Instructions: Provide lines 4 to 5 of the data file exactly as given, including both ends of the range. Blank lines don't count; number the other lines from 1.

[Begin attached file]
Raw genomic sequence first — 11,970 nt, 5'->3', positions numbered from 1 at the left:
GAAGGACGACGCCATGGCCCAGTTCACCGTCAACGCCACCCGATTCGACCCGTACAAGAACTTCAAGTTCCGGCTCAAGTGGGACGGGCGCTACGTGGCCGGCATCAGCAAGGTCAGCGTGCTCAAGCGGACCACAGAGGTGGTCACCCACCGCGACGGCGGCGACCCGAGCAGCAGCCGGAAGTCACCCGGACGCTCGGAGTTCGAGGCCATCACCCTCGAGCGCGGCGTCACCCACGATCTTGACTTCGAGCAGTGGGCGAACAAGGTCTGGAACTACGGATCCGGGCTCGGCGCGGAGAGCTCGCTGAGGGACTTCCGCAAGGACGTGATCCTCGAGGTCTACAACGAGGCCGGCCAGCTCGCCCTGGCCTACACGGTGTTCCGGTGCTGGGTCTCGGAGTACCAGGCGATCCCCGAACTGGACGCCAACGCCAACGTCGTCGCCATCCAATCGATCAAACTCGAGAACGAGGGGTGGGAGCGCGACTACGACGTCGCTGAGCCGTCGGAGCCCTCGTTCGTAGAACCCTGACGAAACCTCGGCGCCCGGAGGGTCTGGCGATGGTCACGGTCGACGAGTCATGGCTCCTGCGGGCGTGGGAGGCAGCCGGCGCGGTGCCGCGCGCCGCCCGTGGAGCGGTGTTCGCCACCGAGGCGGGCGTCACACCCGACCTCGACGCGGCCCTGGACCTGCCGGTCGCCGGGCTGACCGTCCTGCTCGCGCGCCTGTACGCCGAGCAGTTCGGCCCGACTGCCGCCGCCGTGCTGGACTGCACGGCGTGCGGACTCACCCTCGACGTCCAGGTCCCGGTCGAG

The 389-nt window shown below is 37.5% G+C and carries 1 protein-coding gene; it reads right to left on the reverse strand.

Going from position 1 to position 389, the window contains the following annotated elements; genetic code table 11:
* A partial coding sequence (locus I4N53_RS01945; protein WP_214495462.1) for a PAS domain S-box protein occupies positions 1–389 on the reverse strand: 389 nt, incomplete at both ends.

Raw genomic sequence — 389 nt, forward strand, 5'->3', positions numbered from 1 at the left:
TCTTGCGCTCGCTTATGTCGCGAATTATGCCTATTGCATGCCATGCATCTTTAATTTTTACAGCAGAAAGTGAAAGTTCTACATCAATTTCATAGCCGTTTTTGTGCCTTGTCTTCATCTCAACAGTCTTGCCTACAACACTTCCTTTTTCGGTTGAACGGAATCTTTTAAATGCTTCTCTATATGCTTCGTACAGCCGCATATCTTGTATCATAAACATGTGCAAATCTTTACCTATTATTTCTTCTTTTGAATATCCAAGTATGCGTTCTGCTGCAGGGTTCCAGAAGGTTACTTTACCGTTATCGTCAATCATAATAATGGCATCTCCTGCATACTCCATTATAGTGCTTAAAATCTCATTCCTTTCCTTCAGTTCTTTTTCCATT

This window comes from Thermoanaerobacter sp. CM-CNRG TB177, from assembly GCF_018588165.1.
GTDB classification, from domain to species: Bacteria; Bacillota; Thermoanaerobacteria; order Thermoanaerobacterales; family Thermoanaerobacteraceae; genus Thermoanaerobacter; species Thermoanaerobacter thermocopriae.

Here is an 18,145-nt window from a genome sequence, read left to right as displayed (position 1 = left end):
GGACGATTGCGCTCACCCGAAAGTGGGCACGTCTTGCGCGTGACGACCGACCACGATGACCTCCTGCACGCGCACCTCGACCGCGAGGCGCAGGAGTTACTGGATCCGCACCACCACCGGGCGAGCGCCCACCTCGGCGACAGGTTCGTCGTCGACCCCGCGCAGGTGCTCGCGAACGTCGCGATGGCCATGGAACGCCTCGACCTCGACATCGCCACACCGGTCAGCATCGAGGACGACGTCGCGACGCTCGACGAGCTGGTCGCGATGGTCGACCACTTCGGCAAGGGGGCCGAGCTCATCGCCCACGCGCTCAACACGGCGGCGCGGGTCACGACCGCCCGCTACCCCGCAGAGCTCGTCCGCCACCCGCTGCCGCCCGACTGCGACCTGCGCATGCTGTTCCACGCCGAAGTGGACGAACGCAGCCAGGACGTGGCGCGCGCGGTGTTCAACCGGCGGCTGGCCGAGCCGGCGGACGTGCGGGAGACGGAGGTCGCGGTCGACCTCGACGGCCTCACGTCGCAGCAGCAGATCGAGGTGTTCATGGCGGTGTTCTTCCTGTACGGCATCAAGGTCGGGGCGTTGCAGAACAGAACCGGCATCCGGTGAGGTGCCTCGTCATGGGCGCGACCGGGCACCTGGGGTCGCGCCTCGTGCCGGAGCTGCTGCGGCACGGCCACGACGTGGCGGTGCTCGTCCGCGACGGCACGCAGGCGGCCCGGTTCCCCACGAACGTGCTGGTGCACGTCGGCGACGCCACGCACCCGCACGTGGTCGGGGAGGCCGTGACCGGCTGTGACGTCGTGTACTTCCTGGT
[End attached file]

Going from position 1 to position 389, the window contains the following annotated elements; genetic code table 11:
* A partial coding sequence (locus I4N53_RS01945; protein WP_214495462.1) for a PAS domain S-box protein occupies positions 1–389 on the reverse strand: 389 nt, incomplete at both ends.